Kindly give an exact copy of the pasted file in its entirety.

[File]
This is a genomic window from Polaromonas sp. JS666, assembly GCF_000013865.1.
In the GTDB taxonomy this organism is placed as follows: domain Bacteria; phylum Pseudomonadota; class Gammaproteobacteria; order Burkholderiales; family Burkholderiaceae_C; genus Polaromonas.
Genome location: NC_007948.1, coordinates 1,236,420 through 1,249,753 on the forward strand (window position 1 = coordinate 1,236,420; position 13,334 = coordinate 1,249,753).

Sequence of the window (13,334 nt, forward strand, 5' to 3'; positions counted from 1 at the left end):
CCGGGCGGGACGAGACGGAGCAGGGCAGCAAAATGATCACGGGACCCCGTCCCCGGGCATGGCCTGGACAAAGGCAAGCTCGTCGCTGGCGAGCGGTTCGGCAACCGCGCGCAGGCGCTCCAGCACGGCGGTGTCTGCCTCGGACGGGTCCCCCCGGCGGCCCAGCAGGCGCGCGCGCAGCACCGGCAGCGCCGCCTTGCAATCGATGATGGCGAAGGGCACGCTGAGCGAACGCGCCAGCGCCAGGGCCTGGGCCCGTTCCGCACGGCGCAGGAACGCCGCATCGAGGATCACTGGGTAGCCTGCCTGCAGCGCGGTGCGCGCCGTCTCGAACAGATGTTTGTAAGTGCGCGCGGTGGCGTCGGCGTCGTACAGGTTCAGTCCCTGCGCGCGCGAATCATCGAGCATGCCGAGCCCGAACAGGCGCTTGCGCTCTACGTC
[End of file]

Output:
This is a genomic window from Polaromonas sp. JS666, assembly GCF_000013865.1.
In the GTDB taxonomy this organism is placed as follows: domain Bacteria; phylum Pseudomonadota; class Gammaproteobacteria; order Burkholderiales; family Burkholderiaceae_C; genus Polaromonas.
Genome location: NC_007948.1, coordinates 1,236,420 through 1,249,753 on the forward strand (window position 1 = coordinate 1,236,420; position 13,334 = coordinate 1,249,753).

Sequence of the window (13,334 nt, forward strand, 5' to 3'; positions counted from 1 at the left end):
CCGGGCGGGACGAGACGGAGCAGGGCAGCAAAATGATCACGGGACCCCGTCCCCGGGCATGGCCTGGACAAAGGCAAGCTCGTCGCTGGCGAGCGGTTCGGCAACCGCGCGCAGGCGCTCCAGCACGGCGGTGTCTGCCTCGGACGGGTCCCCCCGGCGGCCCAGCAGGCGCGCGCGCAGCACCGGCAGCGCCGCCTTGCAATCGATGATGGCGAAGGGCACGCTGAGCGAACGCGCCAGCGCCAGGGCCTGGGCCCGTTCCGCACGGCGCAGGAACGCCGCATCGAGGATCACTGGGTAGCCTGCCTGCAGCGCGGTGCGCGCCGTCTCGAACAGATGTTTGTAAGTGCGCGCGGTGGCGTCGGCGTCGTACAGGTTCAGTCCCTGCGCGCGCGAATCATCGAGCATGCCGAGCCCGAACAGGCGCTTGCGCTCTACGTC